If you own a business, then you need to know about the GDPR – or General Data Protection Regulation (GDPR) – which comes into effect this year. It is a law that brings tougher penalties for customer data and compliance breaches and allows individuals to have more control over the way that companies handle their data. It’s the result of four years of EU-wide work and standardises previously disparate approaches to data protection across member states.
The new GDPR directive supersedes the Data Protection Act of 1998, and it is essential that businesses get up to speed with the provisions of the act and what it means for their business. Heavy fines could be levied on companies that do not adequately secure customer data. It comes into effect from May 25 of this year, and it applies automatically.
Surveys show that most IT professionals know about GDPR, but less than half are actively preparing for it. Key things to know are those data processors and controllers must identify themselves and follow strict rules. Processing companies handle customer data. Controllers say how the data is processed, so this can be any firm, government body, charity or non-profit.
All customer personal data must be processed according to the detail of the law in a way that is for an intended and defined purpose and managed in a transparent way. The data must then be deleted when that purpose expires. The subject must have given consent for their data to be used or processed, or it must have been gathered within other legislation concerned with criminal law, contracting, public interest, fraud prevention and so forth.
Consent can no longer be assumed. Instead, the data subject must give active consent. This means that opt-outs and pre-populated tick boxes will no longer be permitted. Data controllers must record how and when individuals gave consent and manage the withdrawal of that consent at any time. Remember that personal data now includes more things than a name, address, order history, age and so forth – it also includes things such as IP addresses, cultural information, etc.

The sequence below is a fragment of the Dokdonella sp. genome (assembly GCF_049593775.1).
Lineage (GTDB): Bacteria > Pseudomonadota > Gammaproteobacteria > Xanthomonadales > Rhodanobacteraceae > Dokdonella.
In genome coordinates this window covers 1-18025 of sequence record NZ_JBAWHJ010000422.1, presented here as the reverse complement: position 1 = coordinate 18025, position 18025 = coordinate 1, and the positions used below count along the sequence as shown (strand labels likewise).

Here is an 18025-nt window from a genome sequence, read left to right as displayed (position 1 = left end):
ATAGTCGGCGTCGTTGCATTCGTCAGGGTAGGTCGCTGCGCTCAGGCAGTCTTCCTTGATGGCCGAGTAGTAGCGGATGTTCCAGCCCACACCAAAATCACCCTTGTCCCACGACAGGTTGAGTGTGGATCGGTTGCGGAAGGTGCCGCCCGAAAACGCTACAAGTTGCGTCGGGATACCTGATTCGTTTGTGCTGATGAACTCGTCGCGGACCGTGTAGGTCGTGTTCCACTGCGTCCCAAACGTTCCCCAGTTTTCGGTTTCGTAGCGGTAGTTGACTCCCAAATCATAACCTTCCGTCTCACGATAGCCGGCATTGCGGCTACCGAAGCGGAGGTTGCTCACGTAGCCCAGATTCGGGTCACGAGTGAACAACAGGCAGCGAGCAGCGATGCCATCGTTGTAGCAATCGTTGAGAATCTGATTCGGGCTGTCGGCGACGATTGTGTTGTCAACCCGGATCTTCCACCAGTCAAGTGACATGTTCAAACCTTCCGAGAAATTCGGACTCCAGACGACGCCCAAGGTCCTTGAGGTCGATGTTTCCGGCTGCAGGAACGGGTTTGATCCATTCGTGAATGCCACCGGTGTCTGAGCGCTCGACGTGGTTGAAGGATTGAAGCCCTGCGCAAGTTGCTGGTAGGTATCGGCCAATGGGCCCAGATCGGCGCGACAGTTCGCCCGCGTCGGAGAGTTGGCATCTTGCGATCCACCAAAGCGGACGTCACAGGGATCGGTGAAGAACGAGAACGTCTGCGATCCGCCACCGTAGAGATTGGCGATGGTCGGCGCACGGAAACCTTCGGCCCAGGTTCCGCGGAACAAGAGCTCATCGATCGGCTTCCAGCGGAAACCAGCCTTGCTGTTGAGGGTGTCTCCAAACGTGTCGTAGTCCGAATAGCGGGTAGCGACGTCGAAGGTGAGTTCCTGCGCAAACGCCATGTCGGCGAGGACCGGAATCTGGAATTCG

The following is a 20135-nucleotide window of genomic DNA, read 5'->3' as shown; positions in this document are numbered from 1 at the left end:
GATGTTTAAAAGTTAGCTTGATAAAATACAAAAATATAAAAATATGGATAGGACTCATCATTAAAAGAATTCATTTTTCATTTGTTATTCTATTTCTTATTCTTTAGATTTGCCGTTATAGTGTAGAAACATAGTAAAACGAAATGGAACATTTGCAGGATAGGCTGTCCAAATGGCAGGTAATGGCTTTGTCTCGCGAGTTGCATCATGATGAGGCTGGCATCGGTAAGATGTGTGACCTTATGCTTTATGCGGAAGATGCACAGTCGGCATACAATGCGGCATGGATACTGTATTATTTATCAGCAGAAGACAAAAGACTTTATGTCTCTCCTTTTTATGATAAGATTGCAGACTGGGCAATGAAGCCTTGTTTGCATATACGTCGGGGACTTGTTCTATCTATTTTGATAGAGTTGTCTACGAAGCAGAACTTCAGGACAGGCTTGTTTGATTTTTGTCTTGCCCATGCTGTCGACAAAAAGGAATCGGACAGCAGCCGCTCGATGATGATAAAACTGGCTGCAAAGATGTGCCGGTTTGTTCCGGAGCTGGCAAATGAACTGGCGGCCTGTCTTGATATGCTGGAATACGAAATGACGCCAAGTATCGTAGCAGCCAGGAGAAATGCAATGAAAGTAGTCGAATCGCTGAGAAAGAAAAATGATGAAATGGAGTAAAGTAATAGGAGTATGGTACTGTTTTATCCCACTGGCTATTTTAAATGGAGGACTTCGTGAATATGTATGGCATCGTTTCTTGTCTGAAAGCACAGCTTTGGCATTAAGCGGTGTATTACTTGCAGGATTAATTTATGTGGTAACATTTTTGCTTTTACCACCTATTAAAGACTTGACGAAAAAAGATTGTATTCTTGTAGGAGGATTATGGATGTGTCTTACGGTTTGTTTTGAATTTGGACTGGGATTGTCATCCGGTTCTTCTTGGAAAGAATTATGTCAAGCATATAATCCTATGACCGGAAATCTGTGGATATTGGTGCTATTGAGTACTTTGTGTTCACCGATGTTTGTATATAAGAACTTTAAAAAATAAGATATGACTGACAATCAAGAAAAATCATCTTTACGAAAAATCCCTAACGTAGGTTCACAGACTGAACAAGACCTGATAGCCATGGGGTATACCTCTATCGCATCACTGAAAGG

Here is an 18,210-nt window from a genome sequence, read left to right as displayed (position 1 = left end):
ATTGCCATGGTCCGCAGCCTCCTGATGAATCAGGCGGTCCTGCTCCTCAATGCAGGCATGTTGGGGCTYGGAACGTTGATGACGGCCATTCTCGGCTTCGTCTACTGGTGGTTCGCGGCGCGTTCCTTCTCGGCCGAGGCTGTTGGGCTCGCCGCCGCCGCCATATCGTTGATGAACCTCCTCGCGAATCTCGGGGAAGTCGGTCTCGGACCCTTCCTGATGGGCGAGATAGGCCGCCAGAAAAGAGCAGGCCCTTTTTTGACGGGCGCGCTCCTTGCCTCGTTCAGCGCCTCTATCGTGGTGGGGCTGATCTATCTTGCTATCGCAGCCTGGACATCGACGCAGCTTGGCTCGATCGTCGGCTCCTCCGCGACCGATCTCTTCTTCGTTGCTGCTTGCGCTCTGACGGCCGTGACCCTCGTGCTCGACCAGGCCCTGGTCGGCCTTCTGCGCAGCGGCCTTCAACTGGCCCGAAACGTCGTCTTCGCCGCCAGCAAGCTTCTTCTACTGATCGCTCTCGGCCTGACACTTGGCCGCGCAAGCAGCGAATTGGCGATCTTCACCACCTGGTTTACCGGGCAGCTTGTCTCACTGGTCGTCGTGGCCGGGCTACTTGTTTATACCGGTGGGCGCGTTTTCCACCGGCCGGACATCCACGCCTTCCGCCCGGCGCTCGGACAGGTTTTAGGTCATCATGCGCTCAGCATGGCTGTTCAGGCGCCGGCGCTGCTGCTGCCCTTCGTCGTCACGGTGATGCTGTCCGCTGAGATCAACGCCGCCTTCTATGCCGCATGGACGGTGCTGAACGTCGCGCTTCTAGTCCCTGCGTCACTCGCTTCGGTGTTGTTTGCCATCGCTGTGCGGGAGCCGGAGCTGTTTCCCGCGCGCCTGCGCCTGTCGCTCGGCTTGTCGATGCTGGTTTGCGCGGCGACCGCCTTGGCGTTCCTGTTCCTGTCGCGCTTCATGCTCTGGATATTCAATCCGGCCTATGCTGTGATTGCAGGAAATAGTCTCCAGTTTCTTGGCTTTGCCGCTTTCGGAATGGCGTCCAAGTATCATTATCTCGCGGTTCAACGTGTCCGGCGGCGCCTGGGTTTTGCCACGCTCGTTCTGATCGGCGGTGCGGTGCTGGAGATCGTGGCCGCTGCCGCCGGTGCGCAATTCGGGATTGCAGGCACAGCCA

Crucially, the law also includes provision for the Right To Be Forgotten, which is new and gives individuals the right to request that their digital history is removed from an organisation’s records. You may have already seen the impact of these types of a request via online searches, which flag up where certain pieces of web content have already been removed.
There is a lot to learn about GDPR, but it absolutely must be adhered to. For small businesses, it’s good to know that most of the rules are in line with current good practice. Help is available, and the vital thing is to begin the compliance journey now and not put it off until the last minute.